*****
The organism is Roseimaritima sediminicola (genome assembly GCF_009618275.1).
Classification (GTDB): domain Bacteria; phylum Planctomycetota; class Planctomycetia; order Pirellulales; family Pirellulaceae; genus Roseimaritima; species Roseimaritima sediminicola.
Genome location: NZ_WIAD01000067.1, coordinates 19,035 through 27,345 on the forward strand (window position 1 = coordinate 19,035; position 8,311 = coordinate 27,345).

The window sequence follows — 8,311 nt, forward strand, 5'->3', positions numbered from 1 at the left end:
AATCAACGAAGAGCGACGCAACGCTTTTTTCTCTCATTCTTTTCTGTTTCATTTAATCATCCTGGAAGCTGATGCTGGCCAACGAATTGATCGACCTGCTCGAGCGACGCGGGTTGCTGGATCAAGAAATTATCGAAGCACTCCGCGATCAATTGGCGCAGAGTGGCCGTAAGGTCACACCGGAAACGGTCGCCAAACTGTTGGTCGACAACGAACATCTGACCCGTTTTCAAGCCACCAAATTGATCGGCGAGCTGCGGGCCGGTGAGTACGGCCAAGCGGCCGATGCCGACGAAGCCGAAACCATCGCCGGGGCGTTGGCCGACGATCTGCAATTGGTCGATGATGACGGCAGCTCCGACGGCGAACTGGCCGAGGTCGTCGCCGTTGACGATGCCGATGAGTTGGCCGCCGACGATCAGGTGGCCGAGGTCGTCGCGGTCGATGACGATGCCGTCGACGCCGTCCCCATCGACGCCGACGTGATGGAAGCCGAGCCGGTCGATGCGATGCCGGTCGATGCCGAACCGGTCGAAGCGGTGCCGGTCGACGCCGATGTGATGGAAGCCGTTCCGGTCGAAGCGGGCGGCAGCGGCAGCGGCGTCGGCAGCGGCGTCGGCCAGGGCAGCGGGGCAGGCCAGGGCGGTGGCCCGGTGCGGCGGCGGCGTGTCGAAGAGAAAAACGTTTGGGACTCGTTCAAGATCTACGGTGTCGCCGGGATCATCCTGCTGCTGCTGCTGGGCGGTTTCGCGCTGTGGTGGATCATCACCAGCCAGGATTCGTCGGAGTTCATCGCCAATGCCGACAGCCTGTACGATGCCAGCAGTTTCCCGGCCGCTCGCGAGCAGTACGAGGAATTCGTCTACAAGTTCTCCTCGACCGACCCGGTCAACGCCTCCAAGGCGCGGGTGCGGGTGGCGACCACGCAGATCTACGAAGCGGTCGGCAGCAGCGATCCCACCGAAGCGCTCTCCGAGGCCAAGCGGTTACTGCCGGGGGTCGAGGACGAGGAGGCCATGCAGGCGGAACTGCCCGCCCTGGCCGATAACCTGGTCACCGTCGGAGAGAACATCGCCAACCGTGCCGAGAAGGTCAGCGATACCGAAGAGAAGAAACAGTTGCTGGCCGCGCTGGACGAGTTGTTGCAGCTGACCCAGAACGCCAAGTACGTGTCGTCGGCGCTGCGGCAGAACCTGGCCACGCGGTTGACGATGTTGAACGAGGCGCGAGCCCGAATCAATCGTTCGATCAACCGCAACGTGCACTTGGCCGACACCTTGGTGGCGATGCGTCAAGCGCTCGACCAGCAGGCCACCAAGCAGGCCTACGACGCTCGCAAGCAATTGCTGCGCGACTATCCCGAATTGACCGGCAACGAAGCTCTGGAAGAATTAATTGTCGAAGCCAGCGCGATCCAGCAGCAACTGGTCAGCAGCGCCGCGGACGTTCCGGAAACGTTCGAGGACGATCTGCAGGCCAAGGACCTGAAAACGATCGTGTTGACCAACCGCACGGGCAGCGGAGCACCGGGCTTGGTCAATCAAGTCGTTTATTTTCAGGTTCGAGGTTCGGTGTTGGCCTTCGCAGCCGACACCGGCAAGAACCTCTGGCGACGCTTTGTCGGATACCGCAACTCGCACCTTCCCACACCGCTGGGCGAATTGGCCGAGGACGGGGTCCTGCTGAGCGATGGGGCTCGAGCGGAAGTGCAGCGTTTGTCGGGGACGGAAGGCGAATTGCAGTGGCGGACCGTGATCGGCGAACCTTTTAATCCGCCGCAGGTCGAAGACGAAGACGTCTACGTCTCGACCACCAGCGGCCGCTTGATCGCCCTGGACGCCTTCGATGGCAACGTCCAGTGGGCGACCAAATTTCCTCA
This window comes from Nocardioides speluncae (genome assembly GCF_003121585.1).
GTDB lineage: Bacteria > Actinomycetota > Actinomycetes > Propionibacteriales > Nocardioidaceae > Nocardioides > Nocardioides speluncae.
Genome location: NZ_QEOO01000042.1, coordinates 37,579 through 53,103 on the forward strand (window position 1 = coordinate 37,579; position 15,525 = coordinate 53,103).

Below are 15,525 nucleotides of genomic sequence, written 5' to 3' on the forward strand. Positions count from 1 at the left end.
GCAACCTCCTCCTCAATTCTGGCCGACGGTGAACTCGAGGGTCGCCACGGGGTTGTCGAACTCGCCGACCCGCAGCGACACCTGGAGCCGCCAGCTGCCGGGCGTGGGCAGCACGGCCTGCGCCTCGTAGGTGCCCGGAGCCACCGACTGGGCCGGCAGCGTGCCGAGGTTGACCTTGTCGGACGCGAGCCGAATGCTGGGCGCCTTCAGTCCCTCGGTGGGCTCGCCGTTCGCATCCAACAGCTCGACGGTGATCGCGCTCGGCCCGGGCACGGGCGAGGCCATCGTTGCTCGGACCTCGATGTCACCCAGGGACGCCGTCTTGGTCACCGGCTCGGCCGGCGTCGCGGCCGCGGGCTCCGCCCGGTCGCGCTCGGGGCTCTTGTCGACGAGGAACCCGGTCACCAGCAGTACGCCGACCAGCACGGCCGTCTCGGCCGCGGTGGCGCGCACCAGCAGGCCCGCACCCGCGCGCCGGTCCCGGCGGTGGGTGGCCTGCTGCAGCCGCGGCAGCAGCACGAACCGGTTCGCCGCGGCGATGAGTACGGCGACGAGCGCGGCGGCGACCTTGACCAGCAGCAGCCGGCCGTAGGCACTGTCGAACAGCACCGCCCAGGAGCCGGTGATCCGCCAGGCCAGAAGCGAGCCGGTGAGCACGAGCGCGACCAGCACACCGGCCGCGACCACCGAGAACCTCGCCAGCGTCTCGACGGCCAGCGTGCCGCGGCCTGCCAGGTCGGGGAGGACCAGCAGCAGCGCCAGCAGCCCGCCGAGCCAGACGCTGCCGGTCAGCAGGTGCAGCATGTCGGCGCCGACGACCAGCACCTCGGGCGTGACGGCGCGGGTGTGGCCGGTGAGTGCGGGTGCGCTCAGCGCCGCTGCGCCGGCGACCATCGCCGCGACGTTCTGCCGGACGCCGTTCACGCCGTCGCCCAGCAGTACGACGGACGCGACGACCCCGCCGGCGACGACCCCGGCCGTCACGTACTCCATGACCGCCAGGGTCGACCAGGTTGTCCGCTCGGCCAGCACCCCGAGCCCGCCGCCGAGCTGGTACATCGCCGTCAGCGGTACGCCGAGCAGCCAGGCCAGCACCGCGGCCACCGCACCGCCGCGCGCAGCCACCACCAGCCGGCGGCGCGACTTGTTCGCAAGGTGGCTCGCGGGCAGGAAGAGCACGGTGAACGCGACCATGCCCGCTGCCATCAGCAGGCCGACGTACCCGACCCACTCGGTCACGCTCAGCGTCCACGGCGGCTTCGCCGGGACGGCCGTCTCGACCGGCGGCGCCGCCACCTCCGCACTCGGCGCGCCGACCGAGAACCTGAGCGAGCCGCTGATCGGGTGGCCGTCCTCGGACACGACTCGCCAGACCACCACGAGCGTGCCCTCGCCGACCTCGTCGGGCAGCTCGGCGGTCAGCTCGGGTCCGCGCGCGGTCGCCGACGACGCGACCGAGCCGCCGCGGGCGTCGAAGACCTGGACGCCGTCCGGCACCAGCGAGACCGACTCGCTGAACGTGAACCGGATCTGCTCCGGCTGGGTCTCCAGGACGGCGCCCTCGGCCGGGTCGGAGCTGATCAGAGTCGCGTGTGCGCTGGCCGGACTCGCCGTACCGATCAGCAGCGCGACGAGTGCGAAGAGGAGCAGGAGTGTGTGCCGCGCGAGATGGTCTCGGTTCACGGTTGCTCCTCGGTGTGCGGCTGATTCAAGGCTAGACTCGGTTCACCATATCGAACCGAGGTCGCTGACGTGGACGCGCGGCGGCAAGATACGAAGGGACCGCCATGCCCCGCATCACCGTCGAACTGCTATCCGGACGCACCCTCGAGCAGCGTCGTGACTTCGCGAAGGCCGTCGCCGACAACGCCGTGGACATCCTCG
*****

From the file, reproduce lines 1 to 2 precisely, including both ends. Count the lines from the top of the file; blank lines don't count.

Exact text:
The organism is Roseimaritima sediminicola (genome assembly GCF_009618275.1).
Classification (GTDB): domain Bacteria; phylum Planctomycetota; class Planctomycetia; order Pirellulales; family Pirellulaceae; genus Roseimaritima; species Roseimaritima sediminicola.